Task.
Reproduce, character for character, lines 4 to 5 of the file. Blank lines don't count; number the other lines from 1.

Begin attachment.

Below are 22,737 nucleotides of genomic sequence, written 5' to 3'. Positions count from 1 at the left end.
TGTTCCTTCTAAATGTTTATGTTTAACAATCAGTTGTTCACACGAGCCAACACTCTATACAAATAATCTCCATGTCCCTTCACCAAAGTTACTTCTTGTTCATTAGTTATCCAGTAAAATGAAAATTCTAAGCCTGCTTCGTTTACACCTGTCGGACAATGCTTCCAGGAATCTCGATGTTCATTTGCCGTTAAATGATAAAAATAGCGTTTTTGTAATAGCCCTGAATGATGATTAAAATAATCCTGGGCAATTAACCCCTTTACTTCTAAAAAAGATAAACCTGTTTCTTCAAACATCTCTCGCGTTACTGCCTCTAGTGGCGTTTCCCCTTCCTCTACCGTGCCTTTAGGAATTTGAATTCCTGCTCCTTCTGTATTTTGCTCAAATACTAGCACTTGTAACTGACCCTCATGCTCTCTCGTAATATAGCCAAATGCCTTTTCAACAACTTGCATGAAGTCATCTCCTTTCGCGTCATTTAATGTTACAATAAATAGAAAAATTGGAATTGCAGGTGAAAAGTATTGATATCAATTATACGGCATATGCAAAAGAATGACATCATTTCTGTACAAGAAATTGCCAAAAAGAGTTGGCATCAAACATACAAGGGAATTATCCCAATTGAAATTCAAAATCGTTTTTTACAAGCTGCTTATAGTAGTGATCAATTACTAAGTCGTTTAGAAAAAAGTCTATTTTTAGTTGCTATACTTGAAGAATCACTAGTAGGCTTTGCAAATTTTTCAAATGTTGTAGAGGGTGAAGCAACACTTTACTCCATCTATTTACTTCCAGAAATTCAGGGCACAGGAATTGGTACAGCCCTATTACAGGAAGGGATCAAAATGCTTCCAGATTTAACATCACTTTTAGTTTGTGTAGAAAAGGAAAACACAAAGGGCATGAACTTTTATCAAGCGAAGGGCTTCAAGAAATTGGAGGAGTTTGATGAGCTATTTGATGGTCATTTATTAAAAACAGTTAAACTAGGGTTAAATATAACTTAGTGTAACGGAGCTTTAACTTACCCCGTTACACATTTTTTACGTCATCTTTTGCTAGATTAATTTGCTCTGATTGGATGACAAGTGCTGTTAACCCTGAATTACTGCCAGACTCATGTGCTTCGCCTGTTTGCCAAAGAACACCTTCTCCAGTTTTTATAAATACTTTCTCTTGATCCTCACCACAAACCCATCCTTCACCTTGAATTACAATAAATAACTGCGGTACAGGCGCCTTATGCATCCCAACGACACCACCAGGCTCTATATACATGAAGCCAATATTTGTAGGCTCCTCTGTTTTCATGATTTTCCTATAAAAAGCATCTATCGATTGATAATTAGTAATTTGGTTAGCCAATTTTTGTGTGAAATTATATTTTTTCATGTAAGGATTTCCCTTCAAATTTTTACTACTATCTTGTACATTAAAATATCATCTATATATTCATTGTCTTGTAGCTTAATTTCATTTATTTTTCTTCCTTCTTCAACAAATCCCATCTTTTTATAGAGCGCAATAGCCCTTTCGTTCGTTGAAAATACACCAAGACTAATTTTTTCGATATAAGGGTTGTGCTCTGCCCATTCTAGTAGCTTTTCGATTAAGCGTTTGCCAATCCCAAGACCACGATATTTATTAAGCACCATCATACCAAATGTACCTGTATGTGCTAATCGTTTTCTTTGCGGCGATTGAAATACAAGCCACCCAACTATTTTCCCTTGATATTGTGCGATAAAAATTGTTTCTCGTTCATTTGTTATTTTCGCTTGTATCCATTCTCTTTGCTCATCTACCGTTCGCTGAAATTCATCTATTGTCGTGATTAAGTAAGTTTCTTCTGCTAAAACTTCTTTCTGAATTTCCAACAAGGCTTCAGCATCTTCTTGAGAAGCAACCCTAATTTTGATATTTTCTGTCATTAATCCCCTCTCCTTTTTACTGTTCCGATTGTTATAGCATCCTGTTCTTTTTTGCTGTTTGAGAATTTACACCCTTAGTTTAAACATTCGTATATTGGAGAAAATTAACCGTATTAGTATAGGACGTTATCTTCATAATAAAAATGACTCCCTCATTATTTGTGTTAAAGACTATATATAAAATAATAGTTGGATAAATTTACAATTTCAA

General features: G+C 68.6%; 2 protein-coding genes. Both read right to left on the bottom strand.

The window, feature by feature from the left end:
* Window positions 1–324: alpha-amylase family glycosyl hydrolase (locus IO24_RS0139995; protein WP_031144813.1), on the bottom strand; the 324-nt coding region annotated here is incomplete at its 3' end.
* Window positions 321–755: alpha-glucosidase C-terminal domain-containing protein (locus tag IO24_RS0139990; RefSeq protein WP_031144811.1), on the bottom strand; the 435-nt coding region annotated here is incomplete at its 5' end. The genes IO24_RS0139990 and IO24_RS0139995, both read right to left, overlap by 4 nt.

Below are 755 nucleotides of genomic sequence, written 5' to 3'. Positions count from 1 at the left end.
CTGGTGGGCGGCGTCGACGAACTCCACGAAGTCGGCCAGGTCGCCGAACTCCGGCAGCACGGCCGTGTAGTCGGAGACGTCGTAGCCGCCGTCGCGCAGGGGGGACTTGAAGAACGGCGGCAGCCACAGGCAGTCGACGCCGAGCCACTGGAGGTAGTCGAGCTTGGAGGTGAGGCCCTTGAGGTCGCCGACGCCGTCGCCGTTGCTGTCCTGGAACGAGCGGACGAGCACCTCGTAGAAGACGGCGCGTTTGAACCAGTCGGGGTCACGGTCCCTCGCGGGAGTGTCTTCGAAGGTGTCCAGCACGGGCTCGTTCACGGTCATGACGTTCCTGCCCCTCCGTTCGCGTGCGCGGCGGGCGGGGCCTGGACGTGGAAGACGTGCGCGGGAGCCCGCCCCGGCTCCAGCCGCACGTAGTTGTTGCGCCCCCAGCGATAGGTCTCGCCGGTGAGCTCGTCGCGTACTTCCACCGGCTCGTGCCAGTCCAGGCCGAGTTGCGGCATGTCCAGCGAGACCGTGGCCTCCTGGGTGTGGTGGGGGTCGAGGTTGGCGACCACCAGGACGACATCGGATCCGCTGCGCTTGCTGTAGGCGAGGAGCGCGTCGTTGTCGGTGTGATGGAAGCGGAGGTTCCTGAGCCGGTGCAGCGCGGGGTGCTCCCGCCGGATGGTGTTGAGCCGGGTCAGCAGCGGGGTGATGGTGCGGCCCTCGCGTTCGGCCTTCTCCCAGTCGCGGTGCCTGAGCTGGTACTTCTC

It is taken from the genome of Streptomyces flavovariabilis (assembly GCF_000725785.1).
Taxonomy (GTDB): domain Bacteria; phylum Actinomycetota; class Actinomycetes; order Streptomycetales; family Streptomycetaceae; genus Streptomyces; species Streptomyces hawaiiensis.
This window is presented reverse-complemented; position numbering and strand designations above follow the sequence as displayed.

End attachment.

The window, feature by feature from the left end:
* Window positions 1–324: alpha-amylase family glycosyl hydrolase (locus IO24_RS0139995; protein WP_031144813.1), on the bottom strand; the 324-nt coding region annotated here is incomplete at its 3' end.